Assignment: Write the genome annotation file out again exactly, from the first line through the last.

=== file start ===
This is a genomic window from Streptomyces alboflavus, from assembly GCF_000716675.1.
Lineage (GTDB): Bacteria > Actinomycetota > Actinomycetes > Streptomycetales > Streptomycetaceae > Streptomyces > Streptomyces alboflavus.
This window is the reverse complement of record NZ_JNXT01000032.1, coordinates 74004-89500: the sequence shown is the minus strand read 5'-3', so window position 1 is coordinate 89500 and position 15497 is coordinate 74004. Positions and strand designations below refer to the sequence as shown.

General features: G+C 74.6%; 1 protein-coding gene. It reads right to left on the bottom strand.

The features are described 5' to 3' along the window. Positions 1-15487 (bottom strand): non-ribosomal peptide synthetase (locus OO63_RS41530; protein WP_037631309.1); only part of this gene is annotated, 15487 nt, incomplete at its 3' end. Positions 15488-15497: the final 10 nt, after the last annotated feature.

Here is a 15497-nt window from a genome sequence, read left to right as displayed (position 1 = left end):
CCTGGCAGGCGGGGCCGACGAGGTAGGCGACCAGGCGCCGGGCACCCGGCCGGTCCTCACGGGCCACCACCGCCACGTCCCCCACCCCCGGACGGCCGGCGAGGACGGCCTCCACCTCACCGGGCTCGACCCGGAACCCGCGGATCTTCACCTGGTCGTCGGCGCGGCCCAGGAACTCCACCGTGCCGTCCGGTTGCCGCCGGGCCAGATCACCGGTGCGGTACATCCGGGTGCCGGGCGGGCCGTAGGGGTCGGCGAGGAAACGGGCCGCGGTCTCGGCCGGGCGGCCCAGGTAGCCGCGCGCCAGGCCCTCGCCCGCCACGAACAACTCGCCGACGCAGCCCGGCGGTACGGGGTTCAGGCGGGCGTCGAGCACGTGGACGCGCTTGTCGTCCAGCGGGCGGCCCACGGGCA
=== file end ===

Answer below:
This is a genomic window from Streptomyces alboflavus, from assembly GCF_000716675.1.
Lineage (GTDB): Bacteria > Actinomycetota > Actinomycetes > Streptomycetales > Streptomycetaceae > Streptomyces > Streptomyces alboflavus.
This window is the reverse complement of record NZ_JNXT01000032.1, coordinates 74004-89500: the sequence shown is the minus strand read 5'-3', so window position 1 is coordinate 89500 and position 15497 is coordinate 74004. Positions and strand designations below refer to the sequence as shown.

General features: G+C 74.6%; 1 protein-coding gene. It reads right to left on the bottom strand.

The features are described 5' to 3' along the window. Positions 1-15487 (bottom strand): non-ribosomal peptide synthetase (locus OO63_RS41530; protein WP_037631309.1); only part of this gene is annotated, 15487 nt, incomplete at its 3' end. Positions 15488-15497: the final 10 nt, after the last annotated feature.

Here is a 15497-nt window from a genome sequence, read left to right as displayed (position 1 = left end):
CCTGGCAGGCGGGGCCGACGAGGTAGGCGACCAGGCGCCGGGCACCCGGCCGGTCCTCACGGGCCACCACCGCCACGTCCCCCACCCCCGGACGGCCGGCGAGGACGGCCTCCACCTCACCGGGCTCGACCCGGAACCCGCGGATCTTCACCTGGTCGTCGGCGCGGCCCAGGAACTCCACCGTGCCGTCCGGTTGCCGCCGGGCCAGATCACCGGTGCGGTACATCCGGGTGCCGGGCGGGCCGTAGGGGTCGGCGAGGAAACGGGCCGCGGTCTCGGCCGGGCGGCCCAGGTAGCCGCGCGCCAGGCCCTCGCCCGCCACGAACAACTCGCCGACGCAGCCCGGCGGTACGGGGTTCAGGCGGGCGTCGAGCACGTGGACGCGCTTGTCGTCCAGCGGGCGGCCCACGGGCA